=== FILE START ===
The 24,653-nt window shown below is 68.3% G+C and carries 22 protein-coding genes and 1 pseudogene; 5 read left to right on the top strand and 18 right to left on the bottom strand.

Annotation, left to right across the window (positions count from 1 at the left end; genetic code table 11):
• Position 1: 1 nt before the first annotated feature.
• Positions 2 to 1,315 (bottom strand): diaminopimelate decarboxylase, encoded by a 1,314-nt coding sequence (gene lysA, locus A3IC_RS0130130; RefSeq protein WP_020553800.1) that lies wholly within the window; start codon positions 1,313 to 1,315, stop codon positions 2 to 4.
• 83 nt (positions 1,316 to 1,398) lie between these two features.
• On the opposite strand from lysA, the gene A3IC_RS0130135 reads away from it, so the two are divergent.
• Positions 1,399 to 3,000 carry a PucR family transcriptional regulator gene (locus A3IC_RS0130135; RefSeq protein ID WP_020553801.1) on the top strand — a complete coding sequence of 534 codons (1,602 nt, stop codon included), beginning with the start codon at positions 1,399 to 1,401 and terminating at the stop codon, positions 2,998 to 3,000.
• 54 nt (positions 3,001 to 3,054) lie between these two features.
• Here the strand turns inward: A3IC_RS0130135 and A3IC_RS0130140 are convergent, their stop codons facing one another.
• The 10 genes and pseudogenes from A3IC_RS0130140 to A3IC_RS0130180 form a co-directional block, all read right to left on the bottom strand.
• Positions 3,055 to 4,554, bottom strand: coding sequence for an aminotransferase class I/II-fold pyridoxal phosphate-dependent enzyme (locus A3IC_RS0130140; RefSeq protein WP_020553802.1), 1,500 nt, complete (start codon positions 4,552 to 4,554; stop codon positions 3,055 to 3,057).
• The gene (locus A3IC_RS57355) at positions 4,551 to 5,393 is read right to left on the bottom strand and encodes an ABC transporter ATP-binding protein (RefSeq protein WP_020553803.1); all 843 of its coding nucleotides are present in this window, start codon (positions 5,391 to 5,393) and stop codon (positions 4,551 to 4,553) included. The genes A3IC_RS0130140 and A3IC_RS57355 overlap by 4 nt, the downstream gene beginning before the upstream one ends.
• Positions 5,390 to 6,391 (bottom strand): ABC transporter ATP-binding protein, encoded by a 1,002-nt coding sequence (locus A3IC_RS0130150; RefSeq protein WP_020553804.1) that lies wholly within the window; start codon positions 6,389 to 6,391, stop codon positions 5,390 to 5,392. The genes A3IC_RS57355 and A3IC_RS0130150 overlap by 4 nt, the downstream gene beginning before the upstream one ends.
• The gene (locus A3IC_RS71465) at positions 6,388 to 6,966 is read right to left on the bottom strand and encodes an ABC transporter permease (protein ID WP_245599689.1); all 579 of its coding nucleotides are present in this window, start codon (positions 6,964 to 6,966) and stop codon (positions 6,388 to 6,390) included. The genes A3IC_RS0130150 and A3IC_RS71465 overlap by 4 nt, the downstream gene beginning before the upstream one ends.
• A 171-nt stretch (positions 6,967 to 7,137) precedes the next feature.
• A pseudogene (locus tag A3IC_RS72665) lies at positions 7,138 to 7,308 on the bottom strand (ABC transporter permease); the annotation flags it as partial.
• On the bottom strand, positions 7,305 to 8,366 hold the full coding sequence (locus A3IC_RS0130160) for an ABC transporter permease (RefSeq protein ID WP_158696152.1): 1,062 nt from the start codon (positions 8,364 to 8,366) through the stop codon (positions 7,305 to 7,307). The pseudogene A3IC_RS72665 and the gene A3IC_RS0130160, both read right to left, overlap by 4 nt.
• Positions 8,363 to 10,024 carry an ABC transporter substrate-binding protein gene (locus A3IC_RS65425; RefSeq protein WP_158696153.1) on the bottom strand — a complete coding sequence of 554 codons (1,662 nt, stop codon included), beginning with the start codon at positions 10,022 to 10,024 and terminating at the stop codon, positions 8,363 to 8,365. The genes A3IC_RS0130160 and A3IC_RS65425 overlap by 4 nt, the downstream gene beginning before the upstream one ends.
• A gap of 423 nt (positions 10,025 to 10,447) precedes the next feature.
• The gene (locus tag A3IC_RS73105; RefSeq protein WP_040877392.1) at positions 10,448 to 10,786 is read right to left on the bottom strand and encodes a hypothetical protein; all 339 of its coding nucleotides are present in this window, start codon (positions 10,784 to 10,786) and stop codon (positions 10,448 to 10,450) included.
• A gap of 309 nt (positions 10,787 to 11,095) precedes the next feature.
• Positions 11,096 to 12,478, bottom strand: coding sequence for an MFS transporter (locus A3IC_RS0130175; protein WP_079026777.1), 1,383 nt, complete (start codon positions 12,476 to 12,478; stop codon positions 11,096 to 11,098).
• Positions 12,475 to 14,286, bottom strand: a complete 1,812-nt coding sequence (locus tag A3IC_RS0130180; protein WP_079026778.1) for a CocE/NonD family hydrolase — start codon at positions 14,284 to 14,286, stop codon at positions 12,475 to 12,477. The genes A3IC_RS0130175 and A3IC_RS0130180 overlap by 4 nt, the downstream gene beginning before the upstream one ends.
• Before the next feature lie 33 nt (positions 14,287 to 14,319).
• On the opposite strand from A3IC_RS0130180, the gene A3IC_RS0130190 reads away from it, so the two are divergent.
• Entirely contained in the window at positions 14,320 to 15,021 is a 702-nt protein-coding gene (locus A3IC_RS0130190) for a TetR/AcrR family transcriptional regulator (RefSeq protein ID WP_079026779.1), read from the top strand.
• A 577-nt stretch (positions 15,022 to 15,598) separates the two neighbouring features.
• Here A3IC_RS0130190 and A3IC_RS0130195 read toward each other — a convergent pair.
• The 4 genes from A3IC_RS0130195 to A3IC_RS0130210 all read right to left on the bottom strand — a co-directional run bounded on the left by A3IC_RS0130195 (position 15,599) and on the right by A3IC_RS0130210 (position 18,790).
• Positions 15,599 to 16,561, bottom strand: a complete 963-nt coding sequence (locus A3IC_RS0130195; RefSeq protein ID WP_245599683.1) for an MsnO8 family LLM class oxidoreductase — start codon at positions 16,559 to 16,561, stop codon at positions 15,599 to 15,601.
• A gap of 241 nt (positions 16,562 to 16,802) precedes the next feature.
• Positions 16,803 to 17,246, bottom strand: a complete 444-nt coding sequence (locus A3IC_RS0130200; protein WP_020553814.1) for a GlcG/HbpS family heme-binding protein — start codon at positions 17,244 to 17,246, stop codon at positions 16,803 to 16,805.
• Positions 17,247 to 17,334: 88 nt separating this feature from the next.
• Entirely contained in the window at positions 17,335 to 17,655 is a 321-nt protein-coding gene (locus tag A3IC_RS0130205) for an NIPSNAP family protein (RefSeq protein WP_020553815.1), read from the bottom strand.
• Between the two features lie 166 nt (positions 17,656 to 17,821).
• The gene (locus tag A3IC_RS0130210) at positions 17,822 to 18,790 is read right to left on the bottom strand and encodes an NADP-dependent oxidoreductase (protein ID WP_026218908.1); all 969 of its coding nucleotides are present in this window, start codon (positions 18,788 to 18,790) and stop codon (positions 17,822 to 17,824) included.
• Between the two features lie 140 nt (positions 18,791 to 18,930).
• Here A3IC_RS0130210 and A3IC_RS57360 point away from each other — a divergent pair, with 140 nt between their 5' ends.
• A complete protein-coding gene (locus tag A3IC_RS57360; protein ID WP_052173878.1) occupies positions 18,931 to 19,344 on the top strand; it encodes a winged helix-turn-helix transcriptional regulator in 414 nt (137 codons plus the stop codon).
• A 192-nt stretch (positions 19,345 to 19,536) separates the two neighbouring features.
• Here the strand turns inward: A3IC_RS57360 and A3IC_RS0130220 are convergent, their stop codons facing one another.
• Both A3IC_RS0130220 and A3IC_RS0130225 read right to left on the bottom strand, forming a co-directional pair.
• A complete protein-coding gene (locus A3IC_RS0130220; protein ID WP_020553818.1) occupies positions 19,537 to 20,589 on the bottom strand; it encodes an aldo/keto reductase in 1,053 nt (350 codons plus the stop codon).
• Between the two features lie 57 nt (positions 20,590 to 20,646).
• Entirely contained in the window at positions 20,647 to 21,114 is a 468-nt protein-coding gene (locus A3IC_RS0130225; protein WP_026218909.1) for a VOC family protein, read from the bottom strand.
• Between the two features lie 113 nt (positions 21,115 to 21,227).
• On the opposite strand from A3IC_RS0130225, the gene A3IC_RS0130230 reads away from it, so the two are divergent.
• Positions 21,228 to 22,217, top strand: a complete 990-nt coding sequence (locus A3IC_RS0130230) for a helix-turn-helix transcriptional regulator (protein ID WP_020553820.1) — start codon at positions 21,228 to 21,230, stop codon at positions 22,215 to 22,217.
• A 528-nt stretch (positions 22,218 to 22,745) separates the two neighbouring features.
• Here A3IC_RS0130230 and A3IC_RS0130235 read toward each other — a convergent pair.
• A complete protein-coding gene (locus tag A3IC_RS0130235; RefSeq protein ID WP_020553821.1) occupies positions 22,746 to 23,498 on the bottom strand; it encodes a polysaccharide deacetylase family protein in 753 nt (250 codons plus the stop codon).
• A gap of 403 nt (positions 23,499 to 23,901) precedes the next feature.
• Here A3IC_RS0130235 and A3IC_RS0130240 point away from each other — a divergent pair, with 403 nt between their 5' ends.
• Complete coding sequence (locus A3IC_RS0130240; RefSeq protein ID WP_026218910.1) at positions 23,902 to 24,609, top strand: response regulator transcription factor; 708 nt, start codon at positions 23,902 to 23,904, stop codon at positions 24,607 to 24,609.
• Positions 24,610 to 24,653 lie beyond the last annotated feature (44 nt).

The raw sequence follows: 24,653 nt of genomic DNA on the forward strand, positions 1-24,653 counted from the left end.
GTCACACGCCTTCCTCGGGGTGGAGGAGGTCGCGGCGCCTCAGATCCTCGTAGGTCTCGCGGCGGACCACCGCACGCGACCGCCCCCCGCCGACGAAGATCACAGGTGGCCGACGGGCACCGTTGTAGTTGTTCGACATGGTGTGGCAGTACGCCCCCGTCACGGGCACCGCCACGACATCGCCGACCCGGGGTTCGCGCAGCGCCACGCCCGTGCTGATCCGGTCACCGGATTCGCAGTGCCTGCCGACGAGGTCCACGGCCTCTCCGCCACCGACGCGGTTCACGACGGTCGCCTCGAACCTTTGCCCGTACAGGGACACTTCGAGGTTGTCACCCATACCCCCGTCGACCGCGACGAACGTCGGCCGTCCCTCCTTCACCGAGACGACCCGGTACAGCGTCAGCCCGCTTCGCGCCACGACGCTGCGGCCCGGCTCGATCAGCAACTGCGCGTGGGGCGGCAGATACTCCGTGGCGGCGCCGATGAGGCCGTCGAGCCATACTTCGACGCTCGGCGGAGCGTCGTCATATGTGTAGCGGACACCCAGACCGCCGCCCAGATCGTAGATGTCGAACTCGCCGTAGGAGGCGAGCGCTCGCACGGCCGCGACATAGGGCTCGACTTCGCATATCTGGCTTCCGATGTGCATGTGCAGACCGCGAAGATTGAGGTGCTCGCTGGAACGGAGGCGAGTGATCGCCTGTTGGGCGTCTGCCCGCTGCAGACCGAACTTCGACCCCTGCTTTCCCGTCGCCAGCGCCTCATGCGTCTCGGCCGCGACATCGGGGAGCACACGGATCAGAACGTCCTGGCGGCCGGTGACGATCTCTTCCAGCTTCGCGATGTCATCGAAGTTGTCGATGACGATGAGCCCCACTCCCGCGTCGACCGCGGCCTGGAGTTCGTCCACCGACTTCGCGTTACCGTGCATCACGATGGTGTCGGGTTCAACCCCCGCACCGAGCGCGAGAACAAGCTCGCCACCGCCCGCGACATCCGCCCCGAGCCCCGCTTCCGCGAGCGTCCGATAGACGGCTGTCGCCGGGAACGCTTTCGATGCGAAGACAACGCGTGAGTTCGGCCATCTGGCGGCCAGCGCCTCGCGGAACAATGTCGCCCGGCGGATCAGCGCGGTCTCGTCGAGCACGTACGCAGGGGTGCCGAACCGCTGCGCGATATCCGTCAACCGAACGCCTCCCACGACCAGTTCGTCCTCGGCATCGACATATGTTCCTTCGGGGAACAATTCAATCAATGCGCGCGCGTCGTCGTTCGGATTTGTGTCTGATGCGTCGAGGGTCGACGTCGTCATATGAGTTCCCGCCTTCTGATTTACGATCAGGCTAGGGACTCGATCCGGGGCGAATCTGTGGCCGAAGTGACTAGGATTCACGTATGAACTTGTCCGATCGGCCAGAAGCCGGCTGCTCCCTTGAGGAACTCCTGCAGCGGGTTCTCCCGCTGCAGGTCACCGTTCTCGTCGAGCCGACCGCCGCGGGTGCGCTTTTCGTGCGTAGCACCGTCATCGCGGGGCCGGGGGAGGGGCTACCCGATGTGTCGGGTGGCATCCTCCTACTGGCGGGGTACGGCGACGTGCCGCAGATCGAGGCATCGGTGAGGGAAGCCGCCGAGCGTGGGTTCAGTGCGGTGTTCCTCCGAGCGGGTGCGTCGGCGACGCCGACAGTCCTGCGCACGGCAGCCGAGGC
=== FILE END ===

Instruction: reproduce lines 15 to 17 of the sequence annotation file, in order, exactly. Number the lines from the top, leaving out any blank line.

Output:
• A 171-nt stretch (positions 6,967 to 7,137) precedes the next feature.
• A pseudogene (locus tag A3IC_RS72665) lies at positions 7,138 to 7,308 on the bottom strand (ABC transporter permease); the annotation flags it as partial.
• On the bottom strand, positions 7,305 to 8,366 hold the full coding sequence (locus A3IC_RS0130160) for an ABC transporter permease (RefSeq protein ID WP_158696152.1): 1,062 nt from the start codon (positions 8,364 to 8,366) through the stop codon (positions 7,305 to 7,307). The pseudogene A3IC_RS72665 and the gene A3IC_RS0130160, both read right to left, overlap by 4 nt.